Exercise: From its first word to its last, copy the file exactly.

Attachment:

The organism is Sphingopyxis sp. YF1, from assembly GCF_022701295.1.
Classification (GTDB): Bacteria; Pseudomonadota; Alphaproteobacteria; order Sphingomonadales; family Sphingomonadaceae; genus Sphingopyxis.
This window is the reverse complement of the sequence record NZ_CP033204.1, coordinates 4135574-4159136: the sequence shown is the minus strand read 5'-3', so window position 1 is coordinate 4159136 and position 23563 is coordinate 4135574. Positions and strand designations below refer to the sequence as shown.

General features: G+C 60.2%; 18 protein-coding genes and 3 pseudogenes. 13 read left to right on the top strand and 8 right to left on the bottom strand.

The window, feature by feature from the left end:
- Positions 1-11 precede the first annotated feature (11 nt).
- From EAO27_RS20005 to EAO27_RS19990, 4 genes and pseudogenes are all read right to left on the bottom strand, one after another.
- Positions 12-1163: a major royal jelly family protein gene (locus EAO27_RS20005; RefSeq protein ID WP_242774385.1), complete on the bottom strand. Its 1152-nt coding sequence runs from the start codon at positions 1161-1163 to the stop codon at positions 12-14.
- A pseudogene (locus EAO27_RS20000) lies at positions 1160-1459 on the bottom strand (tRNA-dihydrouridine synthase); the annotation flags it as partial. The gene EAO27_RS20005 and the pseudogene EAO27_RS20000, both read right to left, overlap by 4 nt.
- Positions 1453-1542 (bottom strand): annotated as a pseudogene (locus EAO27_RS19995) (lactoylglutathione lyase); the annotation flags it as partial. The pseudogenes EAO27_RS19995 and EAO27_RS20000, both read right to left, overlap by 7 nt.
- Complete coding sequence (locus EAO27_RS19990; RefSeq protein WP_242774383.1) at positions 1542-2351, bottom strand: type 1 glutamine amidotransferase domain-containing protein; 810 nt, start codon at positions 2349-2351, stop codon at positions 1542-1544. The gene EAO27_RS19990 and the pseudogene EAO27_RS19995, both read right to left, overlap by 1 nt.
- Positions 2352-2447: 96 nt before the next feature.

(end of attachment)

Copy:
The organism is Sphingopyxis sp. YF1, from assembly GCF_022701295.1.
Classification (GTDB): Bacteria; Pseudomonadota; Alphaproteobacteria; order Sphingomonadales; family Sphingomonadaceae; genus Sphingopyxis.
This window is the reverse complement of the sequence record NZ_CP033204.1, coordinates 4135574-4159136: the sequence shown is the minus strand read 5'-3', so window position 1 is coordinate 4159136 and position 23563 is coordinate 4135574. Positions and strand designations below refer to the sequence as shown.

General features: G+C 60.2%; 18 protein-coding genes and 3 pseudogenes. 13 read left to right on the top strand and 8 right to left on the bottom strand.

The window, feature by feature from the left end:
- Positions 1-11 precede the first annotated feature (11 nt).
- From EAO27_RS20005 to EAO27_RS19990, 4 genes and pseudogenes are all read right to left on the bottom strand, one after another.
- Positions 12-1163: a major royal jelly family protein gene (locus EAO27_RS20005; RefSeq protein ID WP_242774385.1), complete on the bottom strand. Its 1152-nt coding sequence runs from the start codon at positions 1161-1163 to the stop codon at positions 12-14.
- A pseudogene (locus EAO27_RS20000) lies at positions 1160-1459 on the bottom strand (tRNA-dihydrouridine synthase); the annotation flags it as partial. The gene EAO27_RS20005 and the pseudogene EAO27_RS20000, both read right to left, overlap by 4 nt.
- Positions 1453-1542 (bottom strand): annotated as a pseudogene (locus EAO27_RS19995) (lactoylglutathione lyase); the annotation flags it as partial. The pseudogenes EAO27_RS19995 and EAO27_RS20000, both read right to left, overlap by 7 nt.
- Complete coding sequence (locus EAO27_RS19990; RefSeq protein WP_242774383.1) at positions 1542-2351, bottom strand: type 1 glutamine amidotransferase domain-containing protein; 810 nt, start codon at positions 2349-2351, stop codon at positions 1542-1544. The gene EAO27_RS19990 and the pseudogene EAO27_RS19995, both read right to left, overlap by 1 nt.
- Positions 2352-2447: 96 nt before the next feature.